Home » 30 Must Know Crochet Tips for Beginners (and beyond)

30 Must Know Crochet Tips for Beginners (and beyond)

These crochet tips and techniques are ones I’ve picked up over the years.

I felt inspired to write them down as a result of questions from a craft group I lead as a volunteer:

“Do you have any crochet tips for beginners?”

“What crochet hints and tips do you wish someone had told you when you started crocheting?”  

vector drawing of a woman's hands crocheting a granny square with the title '30 must know crochet hacks and tips'

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If you’re a crochet beginner, I hope you’ll find something new to try and the tips help. 

If you’ve been crocheting for a while, you might find there are crochet tips you haven’t heard before. 

Do you have tips I haven’t mentioned? You’re welcome to leave your own tips in the comments. 

I’ve sorted the crochet tips and tricks into sections:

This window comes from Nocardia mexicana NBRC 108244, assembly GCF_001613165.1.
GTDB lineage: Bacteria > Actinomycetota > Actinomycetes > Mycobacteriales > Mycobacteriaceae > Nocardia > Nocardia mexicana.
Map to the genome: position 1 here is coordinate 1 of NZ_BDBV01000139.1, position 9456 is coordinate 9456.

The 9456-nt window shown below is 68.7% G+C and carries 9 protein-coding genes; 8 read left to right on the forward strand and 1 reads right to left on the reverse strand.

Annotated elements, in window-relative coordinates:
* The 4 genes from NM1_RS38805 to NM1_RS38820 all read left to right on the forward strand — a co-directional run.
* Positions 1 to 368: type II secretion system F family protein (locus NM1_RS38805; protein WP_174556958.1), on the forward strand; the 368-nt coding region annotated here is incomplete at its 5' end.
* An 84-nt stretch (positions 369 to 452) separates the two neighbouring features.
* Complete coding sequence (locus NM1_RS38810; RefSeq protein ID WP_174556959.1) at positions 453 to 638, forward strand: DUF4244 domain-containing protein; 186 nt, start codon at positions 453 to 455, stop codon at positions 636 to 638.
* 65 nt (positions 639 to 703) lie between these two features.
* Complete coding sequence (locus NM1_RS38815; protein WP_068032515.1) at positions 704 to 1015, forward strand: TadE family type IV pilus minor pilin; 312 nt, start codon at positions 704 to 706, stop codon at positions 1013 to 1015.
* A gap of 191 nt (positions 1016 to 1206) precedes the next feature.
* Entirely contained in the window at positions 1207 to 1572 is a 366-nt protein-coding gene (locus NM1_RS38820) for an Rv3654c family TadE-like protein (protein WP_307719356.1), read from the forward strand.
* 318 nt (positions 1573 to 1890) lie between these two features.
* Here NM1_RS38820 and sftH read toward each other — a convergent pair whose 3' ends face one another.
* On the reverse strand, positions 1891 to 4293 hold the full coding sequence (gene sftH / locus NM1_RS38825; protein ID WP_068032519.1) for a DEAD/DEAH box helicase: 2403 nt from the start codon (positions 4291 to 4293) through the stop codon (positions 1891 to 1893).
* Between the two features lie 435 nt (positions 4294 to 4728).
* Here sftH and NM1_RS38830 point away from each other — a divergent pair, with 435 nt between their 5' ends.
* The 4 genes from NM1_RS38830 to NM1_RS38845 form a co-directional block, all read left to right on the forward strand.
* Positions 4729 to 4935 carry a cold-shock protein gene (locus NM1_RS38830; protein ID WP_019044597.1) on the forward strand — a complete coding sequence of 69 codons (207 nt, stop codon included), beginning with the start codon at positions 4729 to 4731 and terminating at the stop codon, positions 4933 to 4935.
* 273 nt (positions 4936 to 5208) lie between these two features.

• Costs
  • Crochet Hooks
  • Yarn
  • Yarn Needles
  • Crochet Patterns
  • Crochet Projects
  • Storing your current project
  • Crochet Techniques
  • How to use Stitch Markers/Progress Keepers
  • Amigurumi tips
  • Finishing Off
  • Neck, shoulder and arm health
  • Motivation
woman's hands are crocheting a granny square with the title '30 Must Know Crochet Hacks and Tips'

Crochet Hacks and Tips


Budgeting for your crochet purchases will help you keep on top of your overall finances!  Use a budget sheet to work out your crochet costs and record your savings. Download your free printable crochet budget planner.

The most expensive is not necessarily the best.  ALWAYS read reviews to help you make an informed choice.

Crochet Hooks

Choosing a hook is personal.  Try a variety of hooks and experiment with aluminium, plastic, wood and bamboo. Experimenting with different crochet hooks will help you find the brand that is right for you.

A set of crochet hooks with polymer ergonomic handles in the design of flowers
Image: Couch Handicrafts

If you consistently drop loops, it might be worth trying a more tapered throat.

Selecting one hook and sticking with it for the same project should help with tension. Don’t ever change your hook partway through your project.

It doesn’t matter how you hold your hook.  There is no right or wrong way.  You will need to hold it the same throughout the project to maintain tension.


Only try and buy yarn for set projects (otherwise you’ll end up buying reduced yarn and have a massive stash – I speak from experience :))